A Heart for the Homeless and Addicts

A Heart for the Homeless and Addicts

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John Alarid planted CityReach Springfield in March with a vision to connect with those far away from God. Having preached in jails and prisons throughout southwest Missouri since 2011, Alarid has firsthand experience reaching out to people in places of spiritual darkness. As one who himself has spent time in prison and solitary confinement, Alarid says he knows the light of Christ can penetrate even the loneliest prison cell.

Alarid became addicted to cocaine and heroin in his 20s and continued to use drugs until he found a Victory Outreach men’s home in Phoenix, while on the run from authorities after he stabbed a man in New Mexico.

During his time at the men’s Christian recovery center, Alarid accepted Jesus as his Savior and found new purpose for his life. Within three years, he completed Victory Outreach’s School of Ministry in downtown Los Angeles and represented the organization as a missionary in the Philippines.

Despite his rapid turnaround, Alarid realized he could not flee his unsavory legal past forever.

After helping to start four recovery homes in Manila, Alarid returned to the U.S. and was taken into custody on the attempted murder charge.

The stress and frustration of fighting the charge during the next year drove him back to using heroin.

“I became self-righteous because I had gone through addiction and come out on the other side,” Alarid says.

While serving his sentence in the New Mexico state penitentiary, Alarid says he had a dramatic encounter with God in which his dark cell filled with light. Alarid recommitted his life to Christ and became inmate pastor shortly after returning from three months in solitary confinement. Alarid also began taking classes through Global University’s Berean School of the Bible.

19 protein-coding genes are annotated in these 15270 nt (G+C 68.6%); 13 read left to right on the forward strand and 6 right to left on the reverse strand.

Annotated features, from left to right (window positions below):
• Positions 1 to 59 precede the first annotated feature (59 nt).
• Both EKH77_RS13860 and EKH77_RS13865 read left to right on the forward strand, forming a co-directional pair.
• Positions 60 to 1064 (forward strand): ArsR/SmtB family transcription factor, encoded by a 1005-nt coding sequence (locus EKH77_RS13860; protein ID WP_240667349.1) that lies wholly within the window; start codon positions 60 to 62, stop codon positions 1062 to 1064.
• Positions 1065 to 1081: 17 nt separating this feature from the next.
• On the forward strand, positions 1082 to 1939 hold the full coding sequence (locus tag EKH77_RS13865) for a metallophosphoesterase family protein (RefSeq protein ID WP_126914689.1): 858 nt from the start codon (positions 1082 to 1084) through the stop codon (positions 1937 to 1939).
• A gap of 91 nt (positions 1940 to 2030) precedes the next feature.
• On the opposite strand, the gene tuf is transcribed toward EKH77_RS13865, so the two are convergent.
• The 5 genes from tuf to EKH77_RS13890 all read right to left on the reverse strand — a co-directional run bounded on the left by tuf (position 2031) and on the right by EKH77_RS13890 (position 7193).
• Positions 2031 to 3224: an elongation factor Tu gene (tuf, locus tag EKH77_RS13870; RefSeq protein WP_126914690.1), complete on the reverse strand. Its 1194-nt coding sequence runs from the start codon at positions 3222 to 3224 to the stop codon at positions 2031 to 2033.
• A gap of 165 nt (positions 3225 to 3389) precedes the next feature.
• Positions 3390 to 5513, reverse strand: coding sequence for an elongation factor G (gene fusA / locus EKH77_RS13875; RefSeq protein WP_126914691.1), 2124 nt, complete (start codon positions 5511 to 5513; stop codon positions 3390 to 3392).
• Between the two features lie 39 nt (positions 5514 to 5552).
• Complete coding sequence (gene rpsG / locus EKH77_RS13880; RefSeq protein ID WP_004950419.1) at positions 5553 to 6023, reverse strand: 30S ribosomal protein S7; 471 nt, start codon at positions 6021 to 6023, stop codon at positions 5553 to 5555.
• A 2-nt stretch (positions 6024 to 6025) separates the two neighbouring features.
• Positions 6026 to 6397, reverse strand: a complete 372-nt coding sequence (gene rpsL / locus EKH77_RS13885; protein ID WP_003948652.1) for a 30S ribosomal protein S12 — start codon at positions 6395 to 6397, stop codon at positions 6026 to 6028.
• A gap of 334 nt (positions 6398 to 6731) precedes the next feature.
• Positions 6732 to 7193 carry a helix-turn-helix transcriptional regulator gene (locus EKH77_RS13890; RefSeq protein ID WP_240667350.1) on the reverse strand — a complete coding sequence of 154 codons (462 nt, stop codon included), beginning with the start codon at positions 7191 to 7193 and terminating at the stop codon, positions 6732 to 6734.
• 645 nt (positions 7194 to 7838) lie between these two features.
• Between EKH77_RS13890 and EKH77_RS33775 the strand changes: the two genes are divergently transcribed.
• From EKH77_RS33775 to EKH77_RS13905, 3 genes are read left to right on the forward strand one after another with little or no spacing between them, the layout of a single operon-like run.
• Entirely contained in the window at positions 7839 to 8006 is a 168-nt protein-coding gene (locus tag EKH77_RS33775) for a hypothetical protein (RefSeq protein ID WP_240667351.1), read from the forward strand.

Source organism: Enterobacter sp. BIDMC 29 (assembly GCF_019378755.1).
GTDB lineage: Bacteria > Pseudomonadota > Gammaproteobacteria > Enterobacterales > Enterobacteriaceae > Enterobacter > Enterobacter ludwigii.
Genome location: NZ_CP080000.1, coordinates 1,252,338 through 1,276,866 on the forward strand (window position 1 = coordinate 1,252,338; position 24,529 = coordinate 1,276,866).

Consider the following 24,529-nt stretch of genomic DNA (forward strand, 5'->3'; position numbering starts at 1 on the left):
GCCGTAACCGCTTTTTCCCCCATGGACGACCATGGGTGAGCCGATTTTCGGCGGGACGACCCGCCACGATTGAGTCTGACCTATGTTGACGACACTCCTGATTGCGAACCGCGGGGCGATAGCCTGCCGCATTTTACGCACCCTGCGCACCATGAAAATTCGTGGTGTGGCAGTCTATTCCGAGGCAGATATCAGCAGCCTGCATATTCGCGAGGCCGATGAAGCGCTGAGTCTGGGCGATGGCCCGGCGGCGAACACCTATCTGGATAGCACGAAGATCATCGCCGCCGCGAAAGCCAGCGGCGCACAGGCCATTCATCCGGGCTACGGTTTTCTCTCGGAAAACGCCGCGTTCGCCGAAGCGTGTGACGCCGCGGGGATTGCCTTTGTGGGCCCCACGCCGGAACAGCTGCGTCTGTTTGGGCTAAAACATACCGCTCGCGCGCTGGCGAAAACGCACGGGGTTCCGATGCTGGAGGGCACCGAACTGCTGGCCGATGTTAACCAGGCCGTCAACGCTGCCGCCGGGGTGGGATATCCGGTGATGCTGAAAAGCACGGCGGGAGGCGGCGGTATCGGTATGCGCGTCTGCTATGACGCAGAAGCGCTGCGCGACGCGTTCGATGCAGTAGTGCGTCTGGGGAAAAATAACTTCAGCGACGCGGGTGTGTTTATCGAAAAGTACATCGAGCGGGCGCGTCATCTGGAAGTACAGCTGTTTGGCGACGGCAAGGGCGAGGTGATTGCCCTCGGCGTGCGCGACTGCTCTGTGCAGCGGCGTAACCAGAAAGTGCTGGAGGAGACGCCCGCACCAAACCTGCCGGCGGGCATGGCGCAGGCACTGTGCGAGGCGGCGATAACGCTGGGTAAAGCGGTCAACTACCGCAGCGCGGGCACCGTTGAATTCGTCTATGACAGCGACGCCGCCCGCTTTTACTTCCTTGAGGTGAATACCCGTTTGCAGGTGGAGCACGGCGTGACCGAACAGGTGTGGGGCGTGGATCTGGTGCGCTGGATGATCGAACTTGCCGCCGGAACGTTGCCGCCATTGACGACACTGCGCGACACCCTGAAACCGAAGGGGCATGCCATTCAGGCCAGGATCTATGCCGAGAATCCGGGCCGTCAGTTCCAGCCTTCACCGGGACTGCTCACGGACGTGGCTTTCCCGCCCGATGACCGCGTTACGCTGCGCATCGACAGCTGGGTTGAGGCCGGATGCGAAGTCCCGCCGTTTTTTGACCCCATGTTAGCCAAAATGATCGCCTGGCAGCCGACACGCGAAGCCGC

When Alarid was released from prison in 2010 after serving less than half of his sentence, he moved to Springfield to continue his education at Central Bible College.

Alarid began sharing his story in local prisons and jails, seeing a need for a church that could reach the homeless and addicts in Springfield. Through assistance from the Church Multiplication Network (CMN), Alarid linked with Brian Bolt, founder of CityReach Network and fellow product of a Victory Outreach recovery home. In 2013, Alarid became an endorsed Assemblies of God U.S. Missions chaplain.

Months after their initial meeting, Bolt attended the initial service for CityReach Springfield, which launched with the help of CMN and funds from AGTrust. Initial services are taking place in the chapel of Assemblies of God Theological Seminary, where Alarid recently completed his Master of Divinity in Intercultural Studies.

Alarid spoke at his graduation ceremony on May 7, beginning his talk wearing an orange prison jumpsuit. He recounted how his encounter with Jesus in solitary confinement transformed him.

“From that day forward I haven’t stuck a needle in my arm, I stopped carrying guns, stopped gang-banging, and my life completely turned around,” Alarid said.

Midway through Alarid’s graduation speech, AGTS President Mark A. Hausfeld covered the former inmate’s jumpsuit with a black robe worn by fellow graduates, signifying Alarid’s picture of redemption.

In order to disciple new Christians struggling with addiction, Alarid and other leaders at CityReach Springfield accepted the first applicants to a men’s Hope Home in April, with plans to begin a women’s Hope Home in the fall. Those at the home attend classes, learn life skills, and spend time developing spiritual disciplines alongside staff mentors.

Bolt says CityReach Network had no plans to start congregations in Missouri — until Alarid came along.

“Springfield wasn’t even on our radar to plant a church,” Bolt says. “But now CityReach Network has partnered with the Southern Missouri AG District to plant 10 new churches in both Kansas City and St. Louis that are similar to the great work John has helped start in Springfield.”

Alarid says his vision for CityReach Springfield is to create a place where everyone feels welcome and has access to the message of the gospel. But he realizes the local body has a unique perspective.

“While some churches might struggle to incorporate people with histories of addiction, we have to be intentional about welcoming the people who come in with the thought, ‘I feel like people are judging me because I’ve never shot dope.’”

Alarid says his personal experiences with the depths of addiction and the false heights of self-righteousness have taught him to fully depend on God as the church reaches people regardless of their past. He also says he is accountable to a variety of mentors, coaches, and overseers.

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